Cystic Fibrosis (CF) is a life-limiting systemic inherited illness with a tremendous financial burden. Relentlessly progressive pulmonary disease is still the primary cause of the morbidity and mortality in CF. The cystic fibrosis transmembrane regulator (CFTR) is a cAMP-regulated chloride channel that is highly expressed in fetal airway epithelia. However, CFTR function is not required until after birth when it maintains periciliary fluid balance and sustains effective mucociliary clearance. After birth, and in the absence of CFTR-mediated chloride secretion, the epithelial sodium channel, ENaC, is unregulated and drives excessive sodium and fluid absorption. This dehydrates the airways and increases the viscosity of airways secretions, thereby impairing bacterial clearance. We have proposed that alternative chloride channels can be exploited to bypass the CFTR defect. We will test the hypothesis that over-expression and activation of the ClC-2 channel in the postnatal period will rescue the CF murine lung by restoring chloride secretion and down-regulation of ENaC. Our long term goal is to discover the technology and determine the mechanism that will allow compensation of the mutant CFTR with an endogenous gene product, ClC-2.
Aim 1 : To determine the sequence of protein interactions by which ClC2 is targeted to the plasma membrane. The hypothesis is that HSP90 complexes regulate apical plasma membrane expression of ClC-2. We demonstrate that HSP90 interacts with ClC-2 and we have developed the technology to identify ClC-2 and its binding partners on 2D gels followed by MALDI-TOF. The goal is to discover the factors that maximize surface ClC-2 expression and function.
Aim 2 : To determine whether ClC-2 and ENaC interact through Cl- current to modulate ion transport in the CF mouse lung. The hypothesis is that chloride conductance through ClC-2 will inhibit ENaC function. We predict that in CF mice, sustained activation of ClC-2 will decrease resting potential difference and the amiloride inhibited fraction of PD.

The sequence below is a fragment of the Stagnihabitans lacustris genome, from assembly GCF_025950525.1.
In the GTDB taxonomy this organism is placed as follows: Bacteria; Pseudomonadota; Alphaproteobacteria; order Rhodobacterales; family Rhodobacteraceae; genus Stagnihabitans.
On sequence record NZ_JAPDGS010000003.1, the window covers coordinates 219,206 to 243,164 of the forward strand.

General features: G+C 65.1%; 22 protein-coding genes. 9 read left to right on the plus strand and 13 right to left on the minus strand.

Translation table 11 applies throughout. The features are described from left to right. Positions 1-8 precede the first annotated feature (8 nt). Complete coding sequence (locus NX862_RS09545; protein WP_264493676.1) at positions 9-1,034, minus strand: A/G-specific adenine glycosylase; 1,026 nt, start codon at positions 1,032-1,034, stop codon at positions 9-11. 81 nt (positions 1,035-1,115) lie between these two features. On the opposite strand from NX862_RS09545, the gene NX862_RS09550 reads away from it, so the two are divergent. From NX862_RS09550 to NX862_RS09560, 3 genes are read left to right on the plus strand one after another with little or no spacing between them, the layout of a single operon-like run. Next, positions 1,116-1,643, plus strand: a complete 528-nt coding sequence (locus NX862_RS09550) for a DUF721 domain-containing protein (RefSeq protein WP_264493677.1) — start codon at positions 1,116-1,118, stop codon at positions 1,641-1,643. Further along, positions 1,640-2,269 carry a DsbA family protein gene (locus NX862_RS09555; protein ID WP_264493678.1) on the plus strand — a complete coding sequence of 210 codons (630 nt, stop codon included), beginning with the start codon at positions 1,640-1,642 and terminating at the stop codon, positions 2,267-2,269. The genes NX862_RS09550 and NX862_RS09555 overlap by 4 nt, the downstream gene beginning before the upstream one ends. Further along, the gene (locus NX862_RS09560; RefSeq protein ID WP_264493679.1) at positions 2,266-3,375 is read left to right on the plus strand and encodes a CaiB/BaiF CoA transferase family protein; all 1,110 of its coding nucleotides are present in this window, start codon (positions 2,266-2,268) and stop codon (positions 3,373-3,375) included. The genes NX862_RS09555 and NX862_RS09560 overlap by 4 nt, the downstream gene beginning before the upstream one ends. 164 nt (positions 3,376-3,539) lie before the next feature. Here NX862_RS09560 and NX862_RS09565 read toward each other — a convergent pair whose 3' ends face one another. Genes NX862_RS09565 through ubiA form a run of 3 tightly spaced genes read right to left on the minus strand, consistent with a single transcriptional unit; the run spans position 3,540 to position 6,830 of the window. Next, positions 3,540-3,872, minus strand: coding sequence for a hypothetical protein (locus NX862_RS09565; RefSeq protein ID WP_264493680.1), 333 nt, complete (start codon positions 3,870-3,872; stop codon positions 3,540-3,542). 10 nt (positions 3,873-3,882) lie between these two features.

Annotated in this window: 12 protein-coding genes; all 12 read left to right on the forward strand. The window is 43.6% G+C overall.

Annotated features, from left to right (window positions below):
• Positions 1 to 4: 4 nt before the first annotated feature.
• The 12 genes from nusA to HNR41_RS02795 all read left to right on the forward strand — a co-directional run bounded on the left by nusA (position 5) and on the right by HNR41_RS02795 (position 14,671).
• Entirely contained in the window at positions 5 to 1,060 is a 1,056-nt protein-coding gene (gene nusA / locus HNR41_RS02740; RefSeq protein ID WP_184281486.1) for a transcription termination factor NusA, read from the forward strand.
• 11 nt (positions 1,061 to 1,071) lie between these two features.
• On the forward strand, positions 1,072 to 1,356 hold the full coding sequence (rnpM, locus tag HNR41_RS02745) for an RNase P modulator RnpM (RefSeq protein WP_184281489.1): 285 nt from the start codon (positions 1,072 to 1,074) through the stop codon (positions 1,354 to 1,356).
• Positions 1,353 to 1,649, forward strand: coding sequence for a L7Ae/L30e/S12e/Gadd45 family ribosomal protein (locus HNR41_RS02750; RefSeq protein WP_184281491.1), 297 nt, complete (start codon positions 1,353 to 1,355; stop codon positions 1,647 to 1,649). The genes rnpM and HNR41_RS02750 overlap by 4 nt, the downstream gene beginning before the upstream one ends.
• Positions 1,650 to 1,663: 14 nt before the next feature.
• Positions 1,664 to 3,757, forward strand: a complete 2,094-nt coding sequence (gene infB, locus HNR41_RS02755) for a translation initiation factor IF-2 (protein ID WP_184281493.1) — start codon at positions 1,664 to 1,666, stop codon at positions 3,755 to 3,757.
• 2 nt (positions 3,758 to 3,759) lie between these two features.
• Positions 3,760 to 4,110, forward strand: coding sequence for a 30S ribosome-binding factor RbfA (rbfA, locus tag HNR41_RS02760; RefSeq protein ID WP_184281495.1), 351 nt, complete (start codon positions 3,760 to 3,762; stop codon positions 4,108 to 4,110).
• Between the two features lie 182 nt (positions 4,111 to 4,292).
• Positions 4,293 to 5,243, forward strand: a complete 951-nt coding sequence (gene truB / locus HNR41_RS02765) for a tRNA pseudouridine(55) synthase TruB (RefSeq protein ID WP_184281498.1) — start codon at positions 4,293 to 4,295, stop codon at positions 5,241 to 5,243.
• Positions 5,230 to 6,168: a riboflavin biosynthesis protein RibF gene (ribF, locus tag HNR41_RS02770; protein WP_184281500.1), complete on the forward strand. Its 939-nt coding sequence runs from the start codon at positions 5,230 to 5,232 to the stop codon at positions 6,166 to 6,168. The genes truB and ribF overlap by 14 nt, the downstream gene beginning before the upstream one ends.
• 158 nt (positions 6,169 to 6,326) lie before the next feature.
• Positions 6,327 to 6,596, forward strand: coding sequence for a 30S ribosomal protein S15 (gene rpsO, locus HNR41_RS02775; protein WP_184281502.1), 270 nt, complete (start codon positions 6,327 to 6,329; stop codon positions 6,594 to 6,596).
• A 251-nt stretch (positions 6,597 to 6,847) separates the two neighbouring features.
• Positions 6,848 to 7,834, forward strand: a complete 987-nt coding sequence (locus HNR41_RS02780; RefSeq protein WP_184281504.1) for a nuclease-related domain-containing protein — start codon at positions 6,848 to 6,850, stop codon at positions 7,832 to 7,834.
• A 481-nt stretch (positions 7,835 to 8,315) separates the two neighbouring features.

Aim 3 : To determine whether ClC-2 function can regulate the inflammatory response to infection or LPS challenge. The hypothesis is that stimulating ClC-2 expression and ClC-2 mediated chloride transport will restore normal levels of inflammatory responses in CF mice. These studies will produce the following novel contributions: 1) demonstration that an alternative chloride channel can bypass the CFTR defect in an animal model of CF: 2) dissemination and sharing of a novel epithelial-specific, doxycycline-regulated TET-On human ClC-2 mouse model;3) assessment of two novel ClC-2 activators, from Sucampo Pharmaceuticals, for CF lung disease;and 4) techniques to induce and assess CFTR-mediated airways inflammation in CF mice.
We propose to test the hypothesis that over-expression and activation of pH- and voltage activated ClC-2 channels will rescue the cystic fibrosis mouse. Critical protein:protein interactions will be interrogated during trafficking of ClC-2 to apical membranes of airway epithelial cells. The product of this work will be a method of stimulating chloride transport to compensate for mutant CFTR, reduce sodium absorption and relieve airway inflammation in vivo.
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